The hardest working person in the news business


Only two pieces of evidence proved that the hardest working person in journalism stopped by today: Tracks in the driveway, and a newspaper on the doorstep… or at least close to it.

Few American workers get as little recognition as the newspaper carrier, a job that — like newspapers themselves — may be disappearing. They do their work while we get our beauty sleep.

Even with a lousy economy, this is the worst and best time of the year for the carrier. There’s nothing worse than a thick Sunday newspaper and during the Christmas season, the inserts add hundreds of pounds to the carrier’s load. The Minnesota winters, of course, are a horrible time to be out on the pre-dawn streets and the unshoveled walkways.

But it’s also tip-time, or didn’t you notice the Christmas card mixed in with the ads? Occasionally there’s a note with it from your carrier. Sometimes they ask for a tip, most of the times they don’t. Send them the money.

I worked as a newspaper carrier for 10 years, up until around 2004. I usually don’t sleep very well after 3 in the morning and I decided one day I might as well get up and be productive. I delivered the Pioneer Press and Wall St. Journal and here’s what I learned that most people don’t know:

  • Carriers don’t get any days off. They have to work seven-days-a-week. With the big payday on Sunday, they don’t get weekends. Think about that! If you’re a newspaper carrier, you don’t sleep in, ever. No vacations. The Star Tribune, however, has two carriers per route, one for weekends, and one during the week. That’s a luxury.
  • Carriers get up earlier than you think. I missed a lot of T-ball games because I had to be in bed by 8 or 9 p.m., to get up at 2:30 a.m. during the week and around midnight on Sunday. Carriers assemble multiple sections into one. On Sundays, that process can take a couple of hours. The carriers are required to finish deliveries by 6 a.m. most days. Seven on Sundays.
  • Carriers pay for their own supplies. That plastic bag? The rubber band? The newspapers make carriers pay for them. It might be only a penny each, but that’s important because…
  • Carriers don’t get paid much. When I was delivering, a daily paper netted the carrier 10 cents (the penny bag represented a 10-percent drop in profit) and the Sunday paper netted 34 cents. All of the profit could be easily wiped out because…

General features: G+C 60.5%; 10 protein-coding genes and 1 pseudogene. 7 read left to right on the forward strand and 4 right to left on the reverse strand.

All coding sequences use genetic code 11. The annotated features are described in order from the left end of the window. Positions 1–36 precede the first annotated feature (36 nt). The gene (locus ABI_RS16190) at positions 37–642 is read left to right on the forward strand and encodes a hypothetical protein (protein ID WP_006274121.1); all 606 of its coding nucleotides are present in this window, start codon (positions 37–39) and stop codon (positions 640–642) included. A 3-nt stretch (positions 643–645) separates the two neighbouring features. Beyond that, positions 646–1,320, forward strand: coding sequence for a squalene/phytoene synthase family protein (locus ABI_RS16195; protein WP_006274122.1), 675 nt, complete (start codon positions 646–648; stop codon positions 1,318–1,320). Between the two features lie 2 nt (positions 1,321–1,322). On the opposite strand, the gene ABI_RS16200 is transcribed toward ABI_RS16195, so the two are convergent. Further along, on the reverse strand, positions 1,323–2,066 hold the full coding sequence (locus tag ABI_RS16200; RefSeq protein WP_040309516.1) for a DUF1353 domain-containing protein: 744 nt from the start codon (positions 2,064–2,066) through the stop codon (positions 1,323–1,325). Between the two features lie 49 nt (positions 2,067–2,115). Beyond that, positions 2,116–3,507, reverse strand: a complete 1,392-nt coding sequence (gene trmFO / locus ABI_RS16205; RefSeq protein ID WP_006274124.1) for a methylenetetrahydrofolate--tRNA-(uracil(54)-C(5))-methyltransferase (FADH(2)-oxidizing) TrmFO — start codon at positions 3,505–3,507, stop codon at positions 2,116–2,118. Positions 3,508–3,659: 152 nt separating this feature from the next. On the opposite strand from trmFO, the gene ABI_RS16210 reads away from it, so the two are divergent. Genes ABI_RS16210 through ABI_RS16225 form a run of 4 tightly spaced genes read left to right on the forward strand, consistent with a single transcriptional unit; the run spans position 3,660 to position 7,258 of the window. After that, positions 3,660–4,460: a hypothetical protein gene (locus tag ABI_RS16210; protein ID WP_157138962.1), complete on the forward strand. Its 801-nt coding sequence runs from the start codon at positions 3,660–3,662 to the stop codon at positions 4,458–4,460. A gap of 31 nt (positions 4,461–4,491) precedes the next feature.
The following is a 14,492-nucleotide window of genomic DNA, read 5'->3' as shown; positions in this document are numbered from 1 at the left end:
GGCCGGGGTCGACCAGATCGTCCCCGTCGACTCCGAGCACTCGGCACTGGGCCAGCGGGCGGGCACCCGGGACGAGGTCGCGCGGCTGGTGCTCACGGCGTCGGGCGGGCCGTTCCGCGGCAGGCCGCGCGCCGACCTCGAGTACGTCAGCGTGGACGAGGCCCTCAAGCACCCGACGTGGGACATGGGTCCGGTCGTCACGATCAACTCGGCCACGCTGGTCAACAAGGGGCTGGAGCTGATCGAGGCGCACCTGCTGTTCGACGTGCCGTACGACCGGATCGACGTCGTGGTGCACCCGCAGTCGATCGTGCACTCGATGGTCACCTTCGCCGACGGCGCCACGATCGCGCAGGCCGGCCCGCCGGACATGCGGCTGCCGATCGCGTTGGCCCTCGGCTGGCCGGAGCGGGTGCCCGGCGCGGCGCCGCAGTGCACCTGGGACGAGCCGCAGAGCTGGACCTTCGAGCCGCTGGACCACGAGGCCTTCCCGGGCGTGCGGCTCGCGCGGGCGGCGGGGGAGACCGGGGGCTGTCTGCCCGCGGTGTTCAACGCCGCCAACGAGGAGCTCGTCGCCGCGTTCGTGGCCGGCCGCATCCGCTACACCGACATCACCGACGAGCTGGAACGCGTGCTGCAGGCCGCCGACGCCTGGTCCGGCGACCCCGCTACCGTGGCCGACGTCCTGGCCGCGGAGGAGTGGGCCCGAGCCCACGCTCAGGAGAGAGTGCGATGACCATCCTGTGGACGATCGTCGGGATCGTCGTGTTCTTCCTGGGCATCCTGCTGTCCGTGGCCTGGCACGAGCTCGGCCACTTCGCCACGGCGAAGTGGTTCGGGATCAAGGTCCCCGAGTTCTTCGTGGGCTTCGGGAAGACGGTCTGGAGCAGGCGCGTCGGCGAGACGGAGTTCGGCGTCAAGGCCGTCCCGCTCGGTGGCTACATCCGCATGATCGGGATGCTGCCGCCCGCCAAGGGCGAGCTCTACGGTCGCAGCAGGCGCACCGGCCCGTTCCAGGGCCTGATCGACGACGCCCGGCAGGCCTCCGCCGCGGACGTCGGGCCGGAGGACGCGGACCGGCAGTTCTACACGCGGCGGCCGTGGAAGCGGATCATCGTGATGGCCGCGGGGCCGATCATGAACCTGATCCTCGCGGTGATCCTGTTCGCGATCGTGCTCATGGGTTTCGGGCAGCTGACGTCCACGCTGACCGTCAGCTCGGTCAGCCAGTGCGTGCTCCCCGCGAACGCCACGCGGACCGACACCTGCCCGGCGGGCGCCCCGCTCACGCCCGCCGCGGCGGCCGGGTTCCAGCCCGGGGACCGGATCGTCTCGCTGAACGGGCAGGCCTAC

• Carriers are penalized for mistakes. At the St. Paul paper, a missed delivery, a wet newspaper, or a late delivery (even during snowstorms) costs the carrier $1, even though he/she only made 10 cents on the delivery, and the newspaper only charged 25 cents. So for the next 10 days, the carrier wouldn’t make any money delivering a newspaper to a particular address. On Sunday, the penalty was (and maybe still is) $3.
  • Carriers come from all walks of life. In the early ’90s, most seemed to be people doing it to make a few extra bucks. I met lawyers, journalists, and farmers. I also met single mothers who’d have a baby sleeping in a cradlette on the assembly table while she worked. Occasionally, you’d see teams of college kids working on one route who thought it would be a good idea to go party, then head straight for the newspaper depot. They usually lasted about a week. Sometimes, I’d see entire families. It always seemed sad to me that young kids were forced to put newspapers together and then deliver them; but they were. And still are. On one morning, a carrier in the depot had a heart attack while carrying a load of newspapers to his car. He stumbled back inside, collapsed near a door, and died. For over an hour, some supervisors grumbled that his body blocked the door.
  • You can tell a lot about people by delivering their newspaper. In Woodbury, I’d find an inordinate number of McMansions with two Lexuses parked in the driveway. Occasionally, they’d leave the garage door open. The three-car garages were filled with more “stuff” and a boat. I still wonder how many of those people are the same people who are having mortgage problems now. Those people never tipped, by the way.
  • A nice customer brightens up a dark morning, especially in the winter. I had one customer who’d leave a Thermos full of hot chocolate on cold mornings. But…
  • Most customers don’t give a rip. Carriers depend on the Christmas tips but don’t get them from most people. Marian Gaborik was on my route. He never tipped, even after his holdout years ago when he ended up making millions of dollars. After that, I just threw his paper in the driveway.But the little old man living in a mostly-senior-citizen complex left a nice note and $3 at the end of every month. I loved that guy and not because of his money. He died a few years ago and I felt like I lost a close friend, even though I only met him once or twice. He left me nice notes, and I’d scribble a message at the top of his morning paper each day.

Judging by the help wanted section these days, there aren’t many carriers needed anymore. In the ’90s, the Sunday jobs section was four sections big. Today, the Star Tribune’s is four-pages long, and there are no ads in there for newspaper carriers. In a good economy, newspapers have a difficult time recruiting people for a difficult job. In a bad economy, they don’t.

The hardest-working person in the news business, is the person who brings you the newspaper.